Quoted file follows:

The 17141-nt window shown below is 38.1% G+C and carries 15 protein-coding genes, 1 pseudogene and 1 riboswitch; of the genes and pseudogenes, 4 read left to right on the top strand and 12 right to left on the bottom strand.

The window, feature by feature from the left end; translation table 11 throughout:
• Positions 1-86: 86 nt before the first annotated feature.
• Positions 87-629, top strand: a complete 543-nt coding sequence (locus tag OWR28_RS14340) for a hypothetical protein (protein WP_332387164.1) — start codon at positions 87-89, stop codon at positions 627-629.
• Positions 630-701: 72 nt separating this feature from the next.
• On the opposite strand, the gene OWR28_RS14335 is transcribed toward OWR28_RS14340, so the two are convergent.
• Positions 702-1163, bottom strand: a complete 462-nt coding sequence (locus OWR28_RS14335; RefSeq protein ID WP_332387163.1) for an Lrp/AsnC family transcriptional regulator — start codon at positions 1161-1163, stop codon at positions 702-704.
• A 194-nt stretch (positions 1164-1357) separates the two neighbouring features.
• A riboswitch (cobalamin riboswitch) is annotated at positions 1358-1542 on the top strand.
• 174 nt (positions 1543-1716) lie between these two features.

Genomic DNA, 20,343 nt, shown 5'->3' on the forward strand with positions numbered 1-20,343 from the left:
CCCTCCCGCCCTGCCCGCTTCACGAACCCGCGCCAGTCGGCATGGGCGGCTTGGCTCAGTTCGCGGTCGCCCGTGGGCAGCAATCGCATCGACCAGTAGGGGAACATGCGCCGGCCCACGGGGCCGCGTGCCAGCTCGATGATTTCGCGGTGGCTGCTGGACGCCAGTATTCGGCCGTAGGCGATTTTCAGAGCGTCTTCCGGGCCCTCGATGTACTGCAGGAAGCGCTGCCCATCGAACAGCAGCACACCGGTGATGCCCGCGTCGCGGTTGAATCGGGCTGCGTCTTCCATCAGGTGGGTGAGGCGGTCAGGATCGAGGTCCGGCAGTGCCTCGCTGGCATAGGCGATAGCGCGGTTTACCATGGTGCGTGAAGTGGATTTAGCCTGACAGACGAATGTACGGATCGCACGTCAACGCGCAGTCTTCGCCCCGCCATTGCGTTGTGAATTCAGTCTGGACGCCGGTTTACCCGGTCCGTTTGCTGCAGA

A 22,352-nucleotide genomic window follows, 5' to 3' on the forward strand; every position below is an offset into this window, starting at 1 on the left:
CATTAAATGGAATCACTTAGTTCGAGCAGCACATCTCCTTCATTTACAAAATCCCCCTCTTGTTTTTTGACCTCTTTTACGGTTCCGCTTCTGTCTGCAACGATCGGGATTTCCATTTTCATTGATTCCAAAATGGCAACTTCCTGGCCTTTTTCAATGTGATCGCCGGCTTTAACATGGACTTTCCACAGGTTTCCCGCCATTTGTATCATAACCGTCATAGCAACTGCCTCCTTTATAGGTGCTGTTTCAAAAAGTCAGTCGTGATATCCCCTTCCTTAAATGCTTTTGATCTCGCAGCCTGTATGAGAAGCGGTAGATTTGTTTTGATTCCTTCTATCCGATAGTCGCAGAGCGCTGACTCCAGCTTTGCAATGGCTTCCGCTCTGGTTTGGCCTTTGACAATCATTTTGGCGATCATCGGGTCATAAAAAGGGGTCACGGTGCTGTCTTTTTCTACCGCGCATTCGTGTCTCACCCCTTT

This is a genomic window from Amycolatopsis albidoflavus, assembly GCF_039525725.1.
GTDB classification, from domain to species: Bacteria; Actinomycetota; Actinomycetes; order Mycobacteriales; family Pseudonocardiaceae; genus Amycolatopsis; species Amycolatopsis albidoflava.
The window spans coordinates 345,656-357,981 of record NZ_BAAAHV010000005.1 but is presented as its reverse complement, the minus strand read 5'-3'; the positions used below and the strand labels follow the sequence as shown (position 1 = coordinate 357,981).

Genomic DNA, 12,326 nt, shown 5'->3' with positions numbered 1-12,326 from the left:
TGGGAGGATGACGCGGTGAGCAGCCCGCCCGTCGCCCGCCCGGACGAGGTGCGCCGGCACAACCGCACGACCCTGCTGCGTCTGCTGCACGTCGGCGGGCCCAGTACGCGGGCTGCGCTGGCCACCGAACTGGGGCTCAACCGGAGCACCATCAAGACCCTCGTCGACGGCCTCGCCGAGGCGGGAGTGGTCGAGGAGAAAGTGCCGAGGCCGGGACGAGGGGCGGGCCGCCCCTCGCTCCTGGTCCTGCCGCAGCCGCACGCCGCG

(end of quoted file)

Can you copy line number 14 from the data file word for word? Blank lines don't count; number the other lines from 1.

CATTAAATGGAATCACTTAGTTCGAGCAGCACATCTCCTTCATTTACAAAATCCCCCTCTTGTTTTTTGACCTCTTTTACGGTTCCGCTTCTGTCTGCAACGATCGGGATTTCCATTTTCATTGATTCCAAAATGGCAACTTCCTGGCCTTTTTCAATGTGATCGCCGGCTTTAACATGGACTTTCCACAGGTTTCCCGCCATTTGTATCATAACCGTCATAGCAACTGCCTCCTTTATAGGTGCTGTTTCAAAAAGTCAGTCGTGATATCCCCTTCCTTAAATGCTTTTGATCTCGCAGCCTGTATGAGAAGCGGTAGATTTGTTTTGATTCCTTCTATCCGATAGTCGCAGAGCGCTGACTCCAGCTTTGCAATGGCTTCCGCTCTGGTTTGGCCTTTGACAATCATTTTGGCGATCATCGGGTCATAAAAAGGGGTCACGGTGCTGTCTTTTTCTACCGCGCATTCGTGTCTCACCCCTTT